Near Dark works so well as a vampire movie in that it does find a way to use the myth of the vampire to comment on a genuine contemporary source of fear – that of rootless, criminal migrants, potentially committing terrible crimes and then vanishing in the night. It’s important to say that this needn’t be a valid or logical fear – and indeed, if this reading of the film is correct, it must be said that Near Dark‘s view of drifters is surely about as rational as the Daily Mail‘s view of immigrants – but the fear itself has to be genuine for the film to work. And it does.

Even so, the vampire lifestyle almost begins to look alluring at one point in the film – but then the plot takes an unexpected turn and we’re in for a final act which is probably the weakest part of the film. There are various odd and unlikely developments in the cause of a vaguely unconvincing happy ending. The rest of the film is intelligent and well-made enough to more than compensate, and there are some brilliant set-pieces – the family’s visit to a bar, resulting in the gory slaughter of nearly everyone within, and a shootout with the local cops where the real danger is not the bullets but the sunlight the bulletholes allow into the hiding place. This last bit was shamelessly nicked by From Dusk Till Dawn (a movie which got everything nearly wrong which Near Dark gets right), but this film has surely been hugely influential despite its lack of commercial success. Needless to say, a remake is apparently in the works – but I was more surprised to hear of an attempted remake from 2008, which was never completed. Notably strange things about this were the reappearance of key cast members in different roles (Paxton in Henriksen’s part, Goldstein in Wright’s – how the hell was that going to work?) and the fact that it was abandoned on the grounds that it was ‘too similar to Twilight‘. I can’t imagine any version of Near Dark being remotely similar to Twilight, to be honest, but there you go. For the time being the original movie stands, reputation unblemished by dodgy sequels or unnecessary remakes: the best fusion of classic Americana and supernatural horror I can think of.

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From the Hootoo archive. Originally published February 28th 2002:

[Originally following a review of Godzilla vs The Smog Monster.]

Well, what are the odds? You wait weeks without a single monster movie getting a mention and then suddenly two come along at once. Yup, let’s look at James Cameron’s 1986 classic, Aliens.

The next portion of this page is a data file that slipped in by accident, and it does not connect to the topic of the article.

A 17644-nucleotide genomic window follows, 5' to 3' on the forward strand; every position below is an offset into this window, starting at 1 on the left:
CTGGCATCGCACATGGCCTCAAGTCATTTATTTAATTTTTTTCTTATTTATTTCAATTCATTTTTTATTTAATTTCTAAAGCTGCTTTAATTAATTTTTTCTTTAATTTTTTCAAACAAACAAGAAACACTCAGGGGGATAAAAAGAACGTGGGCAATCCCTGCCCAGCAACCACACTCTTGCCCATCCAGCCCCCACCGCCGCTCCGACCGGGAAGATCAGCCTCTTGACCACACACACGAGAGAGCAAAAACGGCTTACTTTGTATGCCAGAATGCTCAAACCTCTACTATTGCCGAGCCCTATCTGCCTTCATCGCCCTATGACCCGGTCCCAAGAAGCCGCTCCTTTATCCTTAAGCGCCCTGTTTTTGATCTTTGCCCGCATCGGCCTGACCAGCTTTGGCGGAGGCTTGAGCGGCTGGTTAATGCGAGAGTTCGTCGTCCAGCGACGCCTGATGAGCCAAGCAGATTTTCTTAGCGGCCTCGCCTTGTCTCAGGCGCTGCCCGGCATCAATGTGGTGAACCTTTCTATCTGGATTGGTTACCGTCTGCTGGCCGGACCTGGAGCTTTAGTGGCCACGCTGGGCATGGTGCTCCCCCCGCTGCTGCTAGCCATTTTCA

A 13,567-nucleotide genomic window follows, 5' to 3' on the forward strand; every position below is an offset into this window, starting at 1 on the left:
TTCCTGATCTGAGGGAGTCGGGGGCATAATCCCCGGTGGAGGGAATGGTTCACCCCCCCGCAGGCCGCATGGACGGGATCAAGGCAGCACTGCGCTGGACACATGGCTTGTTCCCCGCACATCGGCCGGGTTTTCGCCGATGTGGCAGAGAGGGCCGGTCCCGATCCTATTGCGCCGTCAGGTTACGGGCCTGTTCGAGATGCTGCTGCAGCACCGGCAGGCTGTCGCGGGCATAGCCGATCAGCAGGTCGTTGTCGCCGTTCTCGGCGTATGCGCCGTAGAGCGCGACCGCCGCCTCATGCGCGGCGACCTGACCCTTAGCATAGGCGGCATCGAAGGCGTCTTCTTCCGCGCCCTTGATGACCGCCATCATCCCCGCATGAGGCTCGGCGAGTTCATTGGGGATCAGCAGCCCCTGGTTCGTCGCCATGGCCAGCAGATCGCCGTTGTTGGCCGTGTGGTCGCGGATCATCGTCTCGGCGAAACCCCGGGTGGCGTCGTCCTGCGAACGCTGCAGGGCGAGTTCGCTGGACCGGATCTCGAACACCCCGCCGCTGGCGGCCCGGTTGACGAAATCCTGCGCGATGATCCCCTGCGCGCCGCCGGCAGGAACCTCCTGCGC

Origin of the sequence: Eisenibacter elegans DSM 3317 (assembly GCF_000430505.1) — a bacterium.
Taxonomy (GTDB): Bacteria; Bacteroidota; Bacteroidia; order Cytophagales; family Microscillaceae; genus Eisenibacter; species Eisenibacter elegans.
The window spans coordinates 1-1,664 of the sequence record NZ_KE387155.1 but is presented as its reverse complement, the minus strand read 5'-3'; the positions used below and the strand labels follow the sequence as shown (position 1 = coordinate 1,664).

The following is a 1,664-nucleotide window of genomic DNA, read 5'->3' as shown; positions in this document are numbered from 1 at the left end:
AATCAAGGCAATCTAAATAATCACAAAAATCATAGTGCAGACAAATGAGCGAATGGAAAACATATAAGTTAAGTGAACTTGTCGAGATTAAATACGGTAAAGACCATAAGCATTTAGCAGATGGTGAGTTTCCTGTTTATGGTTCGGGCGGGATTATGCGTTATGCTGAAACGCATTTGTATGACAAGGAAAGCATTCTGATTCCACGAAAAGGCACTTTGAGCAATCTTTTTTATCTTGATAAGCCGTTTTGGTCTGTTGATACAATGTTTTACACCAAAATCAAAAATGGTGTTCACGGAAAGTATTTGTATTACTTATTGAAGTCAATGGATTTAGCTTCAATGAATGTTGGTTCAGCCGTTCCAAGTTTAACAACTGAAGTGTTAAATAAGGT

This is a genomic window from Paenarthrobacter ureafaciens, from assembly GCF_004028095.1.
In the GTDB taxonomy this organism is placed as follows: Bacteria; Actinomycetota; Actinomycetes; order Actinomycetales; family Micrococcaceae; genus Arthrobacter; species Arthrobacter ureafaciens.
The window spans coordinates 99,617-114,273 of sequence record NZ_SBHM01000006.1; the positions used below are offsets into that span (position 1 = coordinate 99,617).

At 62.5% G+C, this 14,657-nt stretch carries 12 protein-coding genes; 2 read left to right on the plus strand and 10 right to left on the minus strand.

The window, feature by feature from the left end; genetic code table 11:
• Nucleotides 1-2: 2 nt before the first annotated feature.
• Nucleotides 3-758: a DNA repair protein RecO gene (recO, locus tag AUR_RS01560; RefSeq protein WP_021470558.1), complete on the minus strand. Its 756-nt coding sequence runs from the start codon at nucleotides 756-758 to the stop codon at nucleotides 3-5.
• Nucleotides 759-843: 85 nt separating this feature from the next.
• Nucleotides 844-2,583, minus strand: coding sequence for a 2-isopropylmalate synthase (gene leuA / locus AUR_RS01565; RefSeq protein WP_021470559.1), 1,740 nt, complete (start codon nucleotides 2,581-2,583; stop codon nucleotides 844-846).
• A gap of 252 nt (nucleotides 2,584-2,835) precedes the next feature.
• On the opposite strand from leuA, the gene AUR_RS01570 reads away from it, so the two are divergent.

Looking back at Cameron’s filmography as a director, it’s clear that originality is not the man’s strong point. It’s a collection of reworkings of other people’s material (The Terminator, True Lies) and sequels (Piranha 2: Flying Killers, Terminator 2, the film in question) and, of course, based-on-fact disaster movies. The sole exception to this is The Abyss, which I’ve always found to be his weakest movie for a major studio. [Anyone heading for the comments section framing a remark featuring the word Avatar, don’t bother. – A]

But anything he lacks in terms of inventiveness he makes up for in his ability to deliver a high-octane head-banging action movie, and that’s exactly what Aliens is. 57 years after the events of the original film, Ripley (Sigourney Weaver) and her cat Jones (a cat) are rescued from their deep-space deep-freeze. Her employers refuse to believe her story concerning the fate of the Nostromo… until contact is lost with an outpost on the planet they originally found the alien creature. Along with an amoral company executive (Paul Reiser) and a squad of marines (Cameron regulars Lance Henriksen, Bill Paxton, Michael Biehn and Jenette Goldstein amongst them), Ripley sets out for the remote colony, where nastiness inevitably ensues…

I think Aliens is a better film than its predecessor for one simple reason – James Cameron may not have Ridley Scott’s unique visual flair, but he has an instinctive grasp of storytelling, and he knows that a great action film is all about tension, characterisation, and ultimately delivering the thrills. There are no pointless 2001 homages in Aliens (well, maybe there’s one right at the start), nary a wasted shot or redundant line. There’s suspense in bucketloads (largely achieved by simply not featuring the monsters until nearly halfway through the film), and a small cast of readily identifiable, if not always likeable, characters (with the exception of Reiser’s wretched yuppie-scum). And of course, the climax of the film has the remarkable, iconic Alien Queen as its killer punch – though this isn’t to dismiss the other superb set-pieces (my favourite is the escape through the ducting culminating in Vasquez and Gorman’s trick with the grenades).

Cameron knows how to make a great sequel, too: virtually all the elements of the original film reappear, but his approach to them is sufficiently different to keep them fresh and engaging. The one real change is quite subtle – where Alien was on a deep level a psychological horror story about rape, Aliens – for all its testosterone-fuelled frenzy – is about the alarming power of the maternal instinct. But it still manages to make the original film look like nothing more than a low-key prologue, and at the same time sets an impossibly high standard for the subsequent films in the series.